Long ago, we figured out you can learn a lot from racing. Here is another trail hack picked up that way. Once you’ve properly torqued hardware, especially when it comes to suspension and steering system hardware, even if you’re using cotter pins or safety wire on them, use a bright-colored paint to mark your nuts. This bright line down the side of the nut and on to the surface it’s tightened to can tell you at a quick glance whether or not it’s staying put.
Trail Tire Fix
Flat tires on the trail are just a fact of life on the trail. Get used to it. Hopefully most of the flats you experience are small punctures caused by sticks or very sharp pointy rocks. Believe it or not we have found plenty of nails in place nails should not be, but the fact is that pallet bonfires (and thus nails) are common with those who four-wheel and camp in the desert. Get a tire-puncture repair kit such as the one pictured here; a handful of manufacturers offer them. Also, if you’ve never repaired a puncture on the trail, practice at home on a junk tire. Drill a 1/8-inch hole through the tread to simulate a nail puncture, and learn how to repair it. You don’t want to be learning on the trail.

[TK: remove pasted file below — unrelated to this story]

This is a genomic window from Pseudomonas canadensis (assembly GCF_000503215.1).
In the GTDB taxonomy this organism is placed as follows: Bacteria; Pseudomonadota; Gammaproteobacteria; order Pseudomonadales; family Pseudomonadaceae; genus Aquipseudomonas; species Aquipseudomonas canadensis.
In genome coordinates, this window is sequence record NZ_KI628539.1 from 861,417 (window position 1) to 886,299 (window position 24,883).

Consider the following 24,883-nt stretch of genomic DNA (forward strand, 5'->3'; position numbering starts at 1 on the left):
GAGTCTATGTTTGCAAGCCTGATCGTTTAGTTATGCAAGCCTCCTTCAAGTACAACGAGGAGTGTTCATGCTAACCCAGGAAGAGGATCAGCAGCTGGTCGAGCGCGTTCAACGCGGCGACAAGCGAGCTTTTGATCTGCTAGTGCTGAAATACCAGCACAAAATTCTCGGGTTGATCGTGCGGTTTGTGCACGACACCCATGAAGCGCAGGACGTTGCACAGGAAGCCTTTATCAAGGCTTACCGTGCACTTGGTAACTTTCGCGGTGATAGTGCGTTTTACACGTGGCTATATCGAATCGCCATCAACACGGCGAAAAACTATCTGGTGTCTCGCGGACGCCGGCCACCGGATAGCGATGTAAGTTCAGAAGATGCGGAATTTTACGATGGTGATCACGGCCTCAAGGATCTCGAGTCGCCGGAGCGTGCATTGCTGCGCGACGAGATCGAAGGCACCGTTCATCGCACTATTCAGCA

Swap Meet Tools
Tip: The tools you have and use in your shop or garage should not be the tools you take with you in the Jeep. If you’re taking tools back and forth, things can get lost, or left behind, and eventually that tool you really need on the trail that day will be the one you left at home. Get a tool bag and fill it with your collection of trail tools. Our last tip today: You don’t need expensive tools on the trail. Shop swap meets for cheap tools. We have found gems (high-end or hard-to-find tools) digging through the swap meet bins.